To end this morning update: I am riding Merlin every single day and it is the one place (besides archery practice) that I can not feel anxiety, even if I try. Merlin and I tack up and go on adventures with his saddlebags packed with lunch and water bottles and a first aid kit. Our next big adventure is treking to the old Adirondack Fire Tower on the top of my mountain. I look at it every day from my horse paddock and it feels like the Misty Mountains, something out of a Tolkien book. I see it and look at my horse and think, "We are going on an ADVENTURE!" and secretly plan them right outside my front door. Which, in its essence, is what homesteading is all about. I know there is a wild and wonderful world out there, but my heart is like a Hobbit's. Home is where I thrive. And when you live on a mountain with the animals that ride, hunt, herd, run, and work beside you don't spent your late nights paging through pamphlets for cruises. There's nothing wrong with cruises, but I'd rather let my nightstand pile up with seed catalogs, tack suppliers, and maybe a dream of a mini-cabin in the woods for guests someday. My adventures lie here, and here is where I thrive, and this morning I am tickled to just have another day to enjoy it.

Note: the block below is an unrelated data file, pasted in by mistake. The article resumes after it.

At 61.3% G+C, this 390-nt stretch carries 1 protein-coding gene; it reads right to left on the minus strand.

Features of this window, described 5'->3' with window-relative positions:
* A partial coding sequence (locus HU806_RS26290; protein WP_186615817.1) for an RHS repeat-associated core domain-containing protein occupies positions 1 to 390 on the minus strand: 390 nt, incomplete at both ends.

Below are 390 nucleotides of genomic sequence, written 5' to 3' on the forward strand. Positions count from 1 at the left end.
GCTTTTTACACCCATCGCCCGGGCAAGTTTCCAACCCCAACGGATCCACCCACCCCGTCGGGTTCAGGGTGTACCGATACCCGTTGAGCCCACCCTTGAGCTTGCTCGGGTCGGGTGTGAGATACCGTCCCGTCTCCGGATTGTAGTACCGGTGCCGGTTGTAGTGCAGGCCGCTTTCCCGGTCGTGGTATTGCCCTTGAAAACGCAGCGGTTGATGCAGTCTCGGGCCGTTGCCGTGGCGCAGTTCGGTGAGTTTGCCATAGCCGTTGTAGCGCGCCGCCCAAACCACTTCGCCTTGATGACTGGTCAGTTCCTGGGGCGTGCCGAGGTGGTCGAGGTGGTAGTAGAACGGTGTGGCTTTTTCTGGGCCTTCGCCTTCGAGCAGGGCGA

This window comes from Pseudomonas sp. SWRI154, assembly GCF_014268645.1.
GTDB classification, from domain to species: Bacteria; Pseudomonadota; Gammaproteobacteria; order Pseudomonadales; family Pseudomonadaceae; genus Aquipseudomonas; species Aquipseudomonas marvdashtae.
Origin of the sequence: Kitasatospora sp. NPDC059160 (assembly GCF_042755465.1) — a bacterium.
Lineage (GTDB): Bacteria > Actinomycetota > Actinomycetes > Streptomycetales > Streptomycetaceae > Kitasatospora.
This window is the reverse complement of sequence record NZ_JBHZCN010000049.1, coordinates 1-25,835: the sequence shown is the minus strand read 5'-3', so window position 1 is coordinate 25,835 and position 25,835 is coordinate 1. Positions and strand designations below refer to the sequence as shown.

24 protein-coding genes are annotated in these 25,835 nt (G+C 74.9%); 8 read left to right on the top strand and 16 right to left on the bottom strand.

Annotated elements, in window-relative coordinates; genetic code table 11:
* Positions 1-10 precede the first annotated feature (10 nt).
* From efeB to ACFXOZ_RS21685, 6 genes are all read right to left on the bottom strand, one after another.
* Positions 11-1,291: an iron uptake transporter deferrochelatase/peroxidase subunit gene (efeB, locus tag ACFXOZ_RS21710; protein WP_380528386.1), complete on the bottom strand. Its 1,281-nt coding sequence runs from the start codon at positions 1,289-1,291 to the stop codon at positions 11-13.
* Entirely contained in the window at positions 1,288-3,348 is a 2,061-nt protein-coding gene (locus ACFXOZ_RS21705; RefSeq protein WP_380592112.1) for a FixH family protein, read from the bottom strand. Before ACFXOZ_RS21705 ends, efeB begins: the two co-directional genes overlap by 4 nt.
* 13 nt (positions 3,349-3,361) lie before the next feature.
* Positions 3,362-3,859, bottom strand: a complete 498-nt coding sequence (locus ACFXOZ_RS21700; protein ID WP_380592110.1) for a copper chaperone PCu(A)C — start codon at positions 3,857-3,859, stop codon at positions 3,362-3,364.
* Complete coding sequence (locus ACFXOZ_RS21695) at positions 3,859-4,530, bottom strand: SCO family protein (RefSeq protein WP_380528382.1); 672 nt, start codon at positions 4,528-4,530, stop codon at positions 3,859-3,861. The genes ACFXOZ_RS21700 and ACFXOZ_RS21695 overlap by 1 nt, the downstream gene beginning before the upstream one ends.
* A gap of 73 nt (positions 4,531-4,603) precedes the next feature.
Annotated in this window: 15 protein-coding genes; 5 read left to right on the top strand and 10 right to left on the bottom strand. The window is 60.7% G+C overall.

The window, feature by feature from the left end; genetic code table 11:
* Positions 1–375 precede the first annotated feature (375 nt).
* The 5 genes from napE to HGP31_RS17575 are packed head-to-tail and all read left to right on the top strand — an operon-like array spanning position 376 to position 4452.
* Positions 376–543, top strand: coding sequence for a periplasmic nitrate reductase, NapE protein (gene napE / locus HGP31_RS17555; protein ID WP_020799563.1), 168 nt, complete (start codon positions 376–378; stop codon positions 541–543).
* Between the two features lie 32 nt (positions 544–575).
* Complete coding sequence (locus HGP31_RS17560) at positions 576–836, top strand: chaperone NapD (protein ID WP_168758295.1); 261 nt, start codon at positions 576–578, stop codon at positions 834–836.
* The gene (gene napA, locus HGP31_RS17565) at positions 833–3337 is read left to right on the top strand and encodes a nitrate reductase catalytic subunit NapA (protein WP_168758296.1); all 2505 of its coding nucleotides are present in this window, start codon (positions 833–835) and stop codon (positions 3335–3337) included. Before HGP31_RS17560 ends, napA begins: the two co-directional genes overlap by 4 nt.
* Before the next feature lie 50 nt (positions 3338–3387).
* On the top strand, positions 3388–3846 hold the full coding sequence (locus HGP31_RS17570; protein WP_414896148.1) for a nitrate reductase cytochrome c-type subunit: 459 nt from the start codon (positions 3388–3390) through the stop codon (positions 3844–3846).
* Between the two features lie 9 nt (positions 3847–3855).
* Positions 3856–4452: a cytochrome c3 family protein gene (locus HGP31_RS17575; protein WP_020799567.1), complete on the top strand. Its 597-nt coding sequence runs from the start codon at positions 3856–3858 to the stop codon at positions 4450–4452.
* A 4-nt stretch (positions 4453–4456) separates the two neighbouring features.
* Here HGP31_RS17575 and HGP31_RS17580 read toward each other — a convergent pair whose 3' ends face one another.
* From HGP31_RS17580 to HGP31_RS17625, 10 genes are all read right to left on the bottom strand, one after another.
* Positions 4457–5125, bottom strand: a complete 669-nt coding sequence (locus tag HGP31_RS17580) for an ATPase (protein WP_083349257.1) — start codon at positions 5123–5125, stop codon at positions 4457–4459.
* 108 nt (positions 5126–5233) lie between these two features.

Happy Easter to those who celebrate this fine day. And to those who don't, like myself, Happy Sunday. Tack up those horses and enjoy the ham! I'll be eating some homegrown ham for sure today and spending it with good friends. I'll also be going on an Egg Hunt, but the unofficial kind I go on every day. Still, we celebrate when we can.

Saturday, April 19, 2014

Maude & Her Lamb

Friday, April 18, 2014

Last Chance to Help & Win a Fiddle
Picking Winner Saturday Night!

So I am happy to annouce that Merlin, my Fell Pony, is nearly paid off. I am just a few payments from legally owning Merlin and am trying to expedite that day with a contest here on the blog. This is a FREE CONTEST. It is an act of appreciation. I will give away a fiddle ,plus a day of fiddle intro lessons on the farm, and a signed copy of all four of my books to the winner of this drawing. It is FREE to enter, all you need to do is comment on this post with a word of encourgement or horse story of your own. But for those *who want* to help in a financial way, you will see a donate button that lets you make a finacial contribution as well. Every dollar donated towards bringing Merlin home for good is an entr, as is every comment. I stress again, every dollar is an entry towards the fiddle and day here at Cold Antler, but if you do not wish to spend a dime you can simply leave a comment to enter.